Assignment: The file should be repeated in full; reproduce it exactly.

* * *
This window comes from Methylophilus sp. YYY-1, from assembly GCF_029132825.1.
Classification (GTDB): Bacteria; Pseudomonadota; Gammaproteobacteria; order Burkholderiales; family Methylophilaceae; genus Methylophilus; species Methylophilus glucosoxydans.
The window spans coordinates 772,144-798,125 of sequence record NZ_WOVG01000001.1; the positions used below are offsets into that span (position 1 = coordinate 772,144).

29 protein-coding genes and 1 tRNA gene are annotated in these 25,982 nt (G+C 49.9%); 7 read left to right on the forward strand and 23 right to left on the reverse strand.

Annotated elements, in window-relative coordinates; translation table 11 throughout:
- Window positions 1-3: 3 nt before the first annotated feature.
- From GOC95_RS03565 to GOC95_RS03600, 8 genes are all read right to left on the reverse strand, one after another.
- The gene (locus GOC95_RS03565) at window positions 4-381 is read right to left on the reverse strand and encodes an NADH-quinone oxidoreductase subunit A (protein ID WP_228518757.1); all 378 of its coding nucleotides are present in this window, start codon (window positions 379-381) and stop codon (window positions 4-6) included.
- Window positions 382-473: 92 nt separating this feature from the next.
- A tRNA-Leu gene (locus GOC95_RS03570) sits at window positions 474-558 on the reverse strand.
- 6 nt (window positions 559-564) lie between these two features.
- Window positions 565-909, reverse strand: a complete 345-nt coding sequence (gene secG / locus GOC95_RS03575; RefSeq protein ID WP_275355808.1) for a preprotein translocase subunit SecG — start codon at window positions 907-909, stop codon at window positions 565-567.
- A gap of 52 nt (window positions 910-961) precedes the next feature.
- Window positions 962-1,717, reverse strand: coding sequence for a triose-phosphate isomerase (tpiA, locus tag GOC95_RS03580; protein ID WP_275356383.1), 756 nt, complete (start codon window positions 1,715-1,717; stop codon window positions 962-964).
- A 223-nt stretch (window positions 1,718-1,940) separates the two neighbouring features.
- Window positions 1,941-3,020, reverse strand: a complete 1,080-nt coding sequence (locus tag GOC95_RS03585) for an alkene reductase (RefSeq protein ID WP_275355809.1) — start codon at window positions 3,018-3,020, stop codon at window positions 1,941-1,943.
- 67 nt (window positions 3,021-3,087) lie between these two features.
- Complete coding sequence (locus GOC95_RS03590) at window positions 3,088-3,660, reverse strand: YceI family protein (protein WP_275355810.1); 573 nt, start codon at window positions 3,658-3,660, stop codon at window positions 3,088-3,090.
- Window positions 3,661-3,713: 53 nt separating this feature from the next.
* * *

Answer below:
This window comes from Methylophilus sp. YYY-1, from assembly GCF_029132825.1.
Classification (GTDB): Bacteria; Pseudomonadota; Gammaproteobacteria; order Burkholderiales; family Methylophilaceae; genus Methylophilus; species Methylophilus glucosoxydans.
The window spans coordinates 772,144-798,125 of sequence record NZ_WOVG01000001.1; the positions used below are offsets into that span (position 1 = coordinate 772,144).

29 protein-coding genes and 1 tRNA gene are annotated in these 25,982 nt (G+C 49.9%); 7 read left to right on the forward strand and 23 right to left on the reverse strand.

Annotated elements, in window-relative coordinates; translation table 11 throughout:
- Window positions 1-3: 3 nt before the first annotated feature.
- From GOC95_RS03565 to GOC95_RS03600, 8 genes are all read right to left on the reverse strand, one after another.
- The gene (locus GOC95_RS03565) at window positions 4-381 is read right to left on the reverse strand and encodes an NADH-quinone oxidoreductase subunit A (protein ID WP_228518757.1); all 378 of its coding nucleotides are present in this window, start codon (window positions 379-381) and stop codon (window positions 4-6) included.
- Window positions 382-473: 92 nt separating this feature from the next.
- A tRNA-Leu gene (locus GOC95_RS03570) sits at window positions 474-558 on the reverse strand.
- 6 nt (window positions 559-564) lie between these two features.
- Window positions 565-909, reverse strand: a complete 345-nt coding sequence (gene secG / locus GOC95_RS03575; RefSeq protein ID WP_275355808.1) for a preprotein translocase subunit SecG — start codon at window positions 907-909, stop codon at window positions 565-567.
- A gap of 52 nt (window positions 910-961) precedes the next feature.
- Window positions 962-1,717, reverse strand: coding sequence for a triose-phosphate isomerase (tpiA, locus tag GOC95_RS03580; protein ID WP_275356383.1), 756 nt, complete (start codon window positions 1,715-1,717; stop codon window positions 962-964).
- A 223-nt stretch (window positions 1,718-1,940) separates the two neighbouring features.
- Window positions 1,941-3,020, reverse strand: a complete 1,080-nt coding sequence (locus tag GOC95_RS03585) for an alkene reductase (RefSeq protein ID WP_275355809.1) — start codon at window positions 3,018-3,020, stop codon at window positions 1,941-1,943.
- 67 nt (window positions 3,021-3,087) lie between these two features.
- Complete coding sequence (locus GOC95_RS03590) at window positions 3,088-3,660, reverse strand: YceI family protein (protein WP_275355810.1); 573 nt, start codon at window positions 3,658-3,660, stop codon at window positions 3,088-3,090.
- Window positions 3,661-3,713: 53 nt separating this feature from the next.